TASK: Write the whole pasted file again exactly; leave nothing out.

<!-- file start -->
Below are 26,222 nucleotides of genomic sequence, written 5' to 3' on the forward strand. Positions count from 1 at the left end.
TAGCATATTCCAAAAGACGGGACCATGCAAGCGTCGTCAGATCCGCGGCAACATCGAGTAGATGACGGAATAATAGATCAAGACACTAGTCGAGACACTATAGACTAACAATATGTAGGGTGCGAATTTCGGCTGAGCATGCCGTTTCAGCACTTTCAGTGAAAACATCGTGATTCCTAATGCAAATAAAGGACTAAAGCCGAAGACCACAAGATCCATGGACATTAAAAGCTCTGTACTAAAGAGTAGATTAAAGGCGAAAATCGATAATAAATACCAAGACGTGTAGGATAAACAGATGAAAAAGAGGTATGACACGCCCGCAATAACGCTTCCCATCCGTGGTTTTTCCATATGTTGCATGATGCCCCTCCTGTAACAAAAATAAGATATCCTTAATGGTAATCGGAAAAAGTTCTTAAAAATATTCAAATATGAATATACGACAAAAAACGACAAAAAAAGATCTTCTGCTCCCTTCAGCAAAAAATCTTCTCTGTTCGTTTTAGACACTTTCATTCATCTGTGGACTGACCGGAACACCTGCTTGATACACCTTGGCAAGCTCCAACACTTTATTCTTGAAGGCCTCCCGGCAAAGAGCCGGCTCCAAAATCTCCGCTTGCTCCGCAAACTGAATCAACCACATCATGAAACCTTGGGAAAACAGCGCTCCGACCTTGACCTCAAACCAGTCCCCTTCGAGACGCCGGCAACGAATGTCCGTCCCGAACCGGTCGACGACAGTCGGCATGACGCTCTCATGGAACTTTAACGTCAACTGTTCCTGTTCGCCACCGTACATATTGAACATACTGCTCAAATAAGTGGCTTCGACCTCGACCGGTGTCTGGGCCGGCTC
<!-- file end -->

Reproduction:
Below are 26,222 nucleotides of genomic sequence, written 5' to 3' on the forward strand. Positions count from 1 at the left end.
TAGCATATTCCAAAAGACGGGACCATGCAAGCGTCGTCAGATCCGCGGCAACATCGAGTAGATGACGGAATAATAGATCAAGACACTAGTCGAGACACTATAGACTAACAATATGTAGGGTGCGAATTTCGGCTGAGCATGCCGTTTCAGCACTTTCAGTGAAAACATCGTGATTCCTAATGCAAATAAAGGACTAAAGCCGAAGACCACAAGATCCATGGACATTAAAAGCTCTGTACTAAAGAGTAGATTAAAGGCGAAAATCGATAATAAATACCAAGACGTGTAGGATAAACAGATGAAAAAGAGGTATGACACGCCCGCAATAACGCTTCCCATCCGTGGTTTTTCCATATGTTGCATGATGCCCCTCCTGTAACAAAAATAAGATATCCTTAATGGTAATCGGAAAAAGTTCTTAAAAATATTCAAATATGAATATACGACAAAAAACGACAAAAAAAGATCTTCTGCTCCCTTCAGCAAAAAATCTTCTCTGTTCGTTTTAGACACTTTCATTCATCTGTGGACTGACCGGAACACCTGCTTGATACACCTTGGCAAGCTCCAACACTTTATTCTTGAAGGCCTCCCGGCAAAGAGCCGGCTCCAAAATCTCCGCTTGCTCCGCAAACTGAATCAACCACATCATGAAACCTTGGGAAAACAGCGCTCCGACCTTGACCTCAAACCAGTCCCCTTCGAGACGCCGGCAACGAATGTCCGTCCCGAACCGGTCGACGACAGTCGGCATGACGCTCTCATGGAACTTTAACGTCAACTGTTCCTGTTCGCCACCGTACATATTGAACATACTGCTCAAATAAGTGGCTTCGACCTCGACCGGTGTCTGGGCCGGCTC